After Hamastan, and possibly even before it, the trouble may come from the direction of Waziristan.
Waziristan is the region on the Pakistani-Afghani border where the world's most wanted man, Osama Bin Laden, can be found at this very moment, according to the American national intelligence assessment.
Bin Laden, along with his top command team, is reestablishing the al-Qaeda organization in Waziristan and attempting to provoke a coup in Pakistan.
Meanwhile, American forces are engaged in serious fighting against him and the Taliban but are unable to defeat them even six years after Uncle Sam's military arrived in the region.
There are two great differences between Pakistan and other countries facing the threat of a radical Islamic takeover, such as Egypt, Jordan, and Turkey: Pakistan has a nuclear bomb, and in the past it displayed very little responsibility and maturity in using its power.
As a result of this, senior American officials are expressing concern over the prospect of dangerous circumstances on several fronts threatening Pervez Musharraf's regime. And then, what would be the fate of the nuclear weapons that the Pakistani regime invested so heavily in developing, producing, and safeguarding?
Pakistan is at an important international junction, a critical one really, particularly during these times. Everything that takes place there has great implications for the entire world. Pakistan of recent days is flooded by terrorism and counter-terrorism.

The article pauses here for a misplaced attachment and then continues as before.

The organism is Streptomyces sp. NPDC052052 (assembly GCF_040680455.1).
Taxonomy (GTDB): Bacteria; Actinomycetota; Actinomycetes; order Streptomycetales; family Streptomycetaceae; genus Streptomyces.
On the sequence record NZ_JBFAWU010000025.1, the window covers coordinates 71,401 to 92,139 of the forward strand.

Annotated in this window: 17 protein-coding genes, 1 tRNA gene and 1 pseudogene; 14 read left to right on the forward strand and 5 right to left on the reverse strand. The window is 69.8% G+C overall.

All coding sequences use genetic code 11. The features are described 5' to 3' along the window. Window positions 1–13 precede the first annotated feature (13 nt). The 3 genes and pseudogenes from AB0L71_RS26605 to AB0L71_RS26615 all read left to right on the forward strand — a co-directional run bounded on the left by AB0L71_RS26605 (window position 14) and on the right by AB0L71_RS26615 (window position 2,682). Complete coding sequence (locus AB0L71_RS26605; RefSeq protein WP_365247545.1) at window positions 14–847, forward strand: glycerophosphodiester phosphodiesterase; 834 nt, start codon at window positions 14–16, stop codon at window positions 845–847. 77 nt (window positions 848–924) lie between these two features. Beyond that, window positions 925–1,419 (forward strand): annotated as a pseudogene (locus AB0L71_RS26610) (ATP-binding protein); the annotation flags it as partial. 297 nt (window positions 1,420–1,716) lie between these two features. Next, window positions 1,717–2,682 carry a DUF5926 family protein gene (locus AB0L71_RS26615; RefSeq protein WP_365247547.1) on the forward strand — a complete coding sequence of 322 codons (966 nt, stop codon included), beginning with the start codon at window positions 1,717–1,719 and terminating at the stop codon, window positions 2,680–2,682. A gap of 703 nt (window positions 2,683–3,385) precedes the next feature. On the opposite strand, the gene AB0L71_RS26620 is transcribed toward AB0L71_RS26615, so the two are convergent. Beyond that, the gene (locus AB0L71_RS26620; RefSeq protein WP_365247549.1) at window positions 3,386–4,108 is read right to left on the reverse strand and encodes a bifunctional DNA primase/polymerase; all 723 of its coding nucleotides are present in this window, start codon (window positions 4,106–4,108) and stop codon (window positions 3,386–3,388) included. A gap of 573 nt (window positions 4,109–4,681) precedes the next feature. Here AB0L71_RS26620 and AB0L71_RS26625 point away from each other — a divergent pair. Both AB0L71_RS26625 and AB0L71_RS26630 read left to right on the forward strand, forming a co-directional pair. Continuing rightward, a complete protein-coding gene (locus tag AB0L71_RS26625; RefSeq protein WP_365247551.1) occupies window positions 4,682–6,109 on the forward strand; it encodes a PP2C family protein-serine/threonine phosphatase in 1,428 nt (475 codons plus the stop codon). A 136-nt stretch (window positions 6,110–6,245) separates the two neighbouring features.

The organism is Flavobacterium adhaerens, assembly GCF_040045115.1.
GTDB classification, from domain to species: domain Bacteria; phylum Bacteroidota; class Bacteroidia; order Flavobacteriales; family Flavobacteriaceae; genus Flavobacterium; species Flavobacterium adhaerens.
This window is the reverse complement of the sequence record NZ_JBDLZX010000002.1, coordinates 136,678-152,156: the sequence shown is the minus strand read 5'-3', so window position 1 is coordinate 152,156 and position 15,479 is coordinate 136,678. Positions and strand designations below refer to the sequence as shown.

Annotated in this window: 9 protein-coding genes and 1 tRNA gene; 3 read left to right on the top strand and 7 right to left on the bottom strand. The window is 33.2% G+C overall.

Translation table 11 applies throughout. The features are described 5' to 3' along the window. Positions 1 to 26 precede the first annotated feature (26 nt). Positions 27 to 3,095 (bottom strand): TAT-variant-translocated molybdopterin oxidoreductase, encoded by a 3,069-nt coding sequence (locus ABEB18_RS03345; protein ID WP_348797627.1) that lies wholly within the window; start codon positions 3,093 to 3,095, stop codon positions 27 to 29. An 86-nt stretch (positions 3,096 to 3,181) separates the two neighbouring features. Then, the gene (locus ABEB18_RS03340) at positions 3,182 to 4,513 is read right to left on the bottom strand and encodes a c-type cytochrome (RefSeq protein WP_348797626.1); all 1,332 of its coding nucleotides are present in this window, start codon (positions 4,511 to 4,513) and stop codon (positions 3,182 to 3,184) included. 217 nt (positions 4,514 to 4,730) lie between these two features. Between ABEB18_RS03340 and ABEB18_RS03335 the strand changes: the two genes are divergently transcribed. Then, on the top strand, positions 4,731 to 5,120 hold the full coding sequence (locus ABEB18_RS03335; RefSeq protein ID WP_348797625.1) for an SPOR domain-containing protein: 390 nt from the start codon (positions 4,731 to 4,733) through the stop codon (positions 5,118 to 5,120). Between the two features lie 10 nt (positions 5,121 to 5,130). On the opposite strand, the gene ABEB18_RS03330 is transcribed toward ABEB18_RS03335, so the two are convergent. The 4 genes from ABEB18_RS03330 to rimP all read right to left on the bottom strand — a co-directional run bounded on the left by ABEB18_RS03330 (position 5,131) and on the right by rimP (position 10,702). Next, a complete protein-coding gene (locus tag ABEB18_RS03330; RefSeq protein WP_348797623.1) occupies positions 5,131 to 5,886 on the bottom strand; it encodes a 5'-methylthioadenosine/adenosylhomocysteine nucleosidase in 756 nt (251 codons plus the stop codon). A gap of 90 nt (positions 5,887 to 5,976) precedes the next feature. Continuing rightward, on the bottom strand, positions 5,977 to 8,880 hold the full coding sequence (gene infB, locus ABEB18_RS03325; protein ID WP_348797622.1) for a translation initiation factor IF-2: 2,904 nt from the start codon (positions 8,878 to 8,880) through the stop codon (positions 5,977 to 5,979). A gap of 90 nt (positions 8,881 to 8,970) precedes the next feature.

This is partly a result of the riots and terrorist attacks prompted by the Red Mosque bloodshed in Islamabad last week, partly because of the demand to reinstate the chief justice of the Supreme Court dismissed by Musharraf, partly because of al-Qaeda and the Taliban, and partly because of various factions that have a score to settle with Musharraf and are getting on the bandwagon.
At the end of the day, the Red Mosque takeover may turn out to be the beginning of an avalanche that culminates in disaster. The toppling of the Pakistani regime or a different division of the government pie may constitute a direct threat on regional and world peace.
This threat may also emerge in the form of granting radical elements access to the "red button", or in allowing figures such Abdul Qadeer Khan, the father of the Pakistani nuclear bomb, to continue his lethal export activities (currently halted as a result of American pressure).
In addition, such scenario would mean the loss of one of the most important elements that serve as a barrier in the war against global Jihad.
Bin Laden must be sitting in Waziristan at this time and feeling very happy.